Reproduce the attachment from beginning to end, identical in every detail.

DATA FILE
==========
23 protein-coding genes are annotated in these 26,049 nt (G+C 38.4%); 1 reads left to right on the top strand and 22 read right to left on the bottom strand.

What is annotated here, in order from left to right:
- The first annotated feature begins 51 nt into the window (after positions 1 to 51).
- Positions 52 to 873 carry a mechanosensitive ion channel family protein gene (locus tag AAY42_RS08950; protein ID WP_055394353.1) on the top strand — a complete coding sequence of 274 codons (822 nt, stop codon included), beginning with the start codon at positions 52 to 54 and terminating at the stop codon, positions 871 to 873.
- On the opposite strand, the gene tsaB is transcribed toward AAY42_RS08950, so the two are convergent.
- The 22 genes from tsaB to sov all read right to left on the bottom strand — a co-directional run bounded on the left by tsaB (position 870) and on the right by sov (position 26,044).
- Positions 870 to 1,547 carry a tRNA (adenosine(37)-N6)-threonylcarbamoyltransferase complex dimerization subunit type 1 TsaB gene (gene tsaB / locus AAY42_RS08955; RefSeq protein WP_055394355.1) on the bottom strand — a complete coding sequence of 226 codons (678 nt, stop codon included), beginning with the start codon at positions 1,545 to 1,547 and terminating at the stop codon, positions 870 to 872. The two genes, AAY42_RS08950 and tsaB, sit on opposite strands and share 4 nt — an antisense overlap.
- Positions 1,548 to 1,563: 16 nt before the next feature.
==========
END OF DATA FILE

23 protein-coding genes are annotated in these 26,049 nt (G+C 38.4%); 1 reads left to right on the top strand and 22 read right to left on the bottom strand.

What is annotated here, in order from left to right:
- The first annotated feature begins 51 nt into the window (after positions 1 to 51).
- Positions 52 to 873 carry a mechanosensitive ion channel family protein gene (locus tag AAY42_RS08950; protein ID WP_055394353.1) on the top strand — a complete coding sequence of 274 codons (822 nt, stop codon included), beginning with the start codon at positions 52 to 54 and terminating at the stop codon, positions 871 to 873.
- On the opposite strand, the gene tsaB is transcribed toward AAY42_RS08950, so the two are convergent.
- The 22 genes from tsaB to sov all read right to left on the bottom strand — a co-directional run bounded on the left by tsaB (position 870) and on the right by sov (position 26,044).
- Positions 870 to 1,547 carry a tRNA (adenosine(37)-N6)-threonylcarbamoyltransferase complex dimerization subunit type 1 TsaB gene (gene tsaB / locus AAY42_RS08955; RefSeq protein WP_055394355.1) on the bottom strand — a complete coding sequence of 226 codons (678 nt, stop codon included), beginning with the start codon at positions 1,545 to 1,547 and terminating at the stop codon, positions 870 to 872. The two genes, AAY42_RS08950 and tsaB, sit on opposite strands and share 4 nt — an antisense overlap.
- Positions 1,548 to 1,563: 16 nt before the next feature.